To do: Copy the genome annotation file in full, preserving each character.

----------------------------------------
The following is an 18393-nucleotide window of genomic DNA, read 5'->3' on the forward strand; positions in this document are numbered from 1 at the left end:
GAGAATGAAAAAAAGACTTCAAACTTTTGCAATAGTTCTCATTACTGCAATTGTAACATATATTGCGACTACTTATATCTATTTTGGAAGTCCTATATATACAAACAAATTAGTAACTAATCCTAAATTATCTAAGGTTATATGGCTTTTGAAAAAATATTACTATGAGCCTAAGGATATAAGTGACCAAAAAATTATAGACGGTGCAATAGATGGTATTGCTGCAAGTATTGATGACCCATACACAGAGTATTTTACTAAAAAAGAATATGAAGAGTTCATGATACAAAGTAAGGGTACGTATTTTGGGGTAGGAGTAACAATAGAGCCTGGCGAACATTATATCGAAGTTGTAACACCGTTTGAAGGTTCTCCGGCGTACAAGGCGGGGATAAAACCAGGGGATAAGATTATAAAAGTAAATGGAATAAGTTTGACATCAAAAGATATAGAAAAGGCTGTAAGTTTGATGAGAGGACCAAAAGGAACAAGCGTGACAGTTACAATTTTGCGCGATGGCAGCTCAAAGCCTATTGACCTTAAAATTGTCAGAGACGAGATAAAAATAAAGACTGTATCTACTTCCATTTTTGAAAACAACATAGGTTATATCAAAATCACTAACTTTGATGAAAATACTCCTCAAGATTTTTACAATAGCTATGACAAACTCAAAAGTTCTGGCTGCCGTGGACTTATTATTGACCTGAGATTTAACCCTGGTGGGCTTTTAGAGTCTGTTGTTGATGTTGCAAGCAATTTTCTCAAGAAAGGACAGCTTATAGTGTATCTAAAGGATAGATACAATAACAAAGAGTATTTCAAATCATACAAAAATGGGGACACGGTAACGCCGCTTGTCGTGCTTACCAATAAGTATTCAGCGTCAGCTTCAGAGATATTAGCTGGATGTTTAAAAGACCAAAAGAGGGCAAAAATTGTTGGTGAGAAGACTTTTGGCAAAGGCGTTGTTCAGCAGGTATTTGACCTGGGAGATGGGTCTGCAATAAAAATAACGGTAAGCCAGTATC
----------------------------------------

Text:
The following is an 18393-nucleotide window of genomic DNA, read 5'->3' on the forward strand; positions in this document are numbered from 1 at the left end:
GAGAATGAAAAAAAGACTTCAAACTTTTGCAATAGTTCTCATTACTGCAATTGTAACATATATTGCGACTACTTATATCTATTTTGGAAGTCCTATATATACAAACAAATTAGTAACTAATCCTAAATTATCTAAGGTTATATGGCTTTTGAAAAAATATTACTATGAGCCTAAGGATATAAGTGACCAAAAAATTATAGACGGTGCAATAGATGGTATTGCTGCAAGTATTGATGACCCATACACAGAGTATTTTACTAAAAAAGAATATGAAGAGTTCATGATACAAAGTAAGGGTACGTATTTTGGGGTAGGAGTAACAATAGAGCCTGGCGAACATTATATCGAAGTTGTAACACCGTTTGAAGGTTCTCCGGCGTACAAGGCGGGGATAAAACCAGGGGATAAGATTATAAAAGTAAATGGAATAAGTTTGACATCAAAAGATATAGAAAAGGCTGTAAGTTTGATGAGAGGACCAAAAGGAACAAGCGTGACAGTTACAATTTTGCGCGATGGCAGCTCAAAGCCTATTGACCTTAAAATTGTCAGAGACGAGATAAAAATAAAGACTGTATCTACTTCCATTTTTGAAAACAACATAGGTTATATCAAAATCACTAACTTTGATGAAAATACTCCTCAAGATTTTTACAATAGCTATGACAAACTCAAAAGTTCTGGCTGCCGTGGACTTATTATTGACCTGAGATTTAACCCTGGTGGGCTTTTAGAGTCTGTTGTTGATGTTGCAAGCAATTTTCTCAAGAAAGGACAGCTTATAGTGTATCTAAAGGATAGATACAATAACAAAGAGTATTTCAAATCATACAAAAATGGGGACACGGTAACGCCGCTTGTCGTGCTTACCAATAAGTATTCAGCGTCAGCTTCAGAGATATTAGCTGGATGTTTAAAAGACCAAAAGAGGGCAAAAATTGTTGGTGAGAAGACTTTTGGCAAAGGCGTTGTTCAGCAGGTATTTGACCTGGGAGATGGGTCTGCAATAAAAATAACGGTAAGCCAGTATC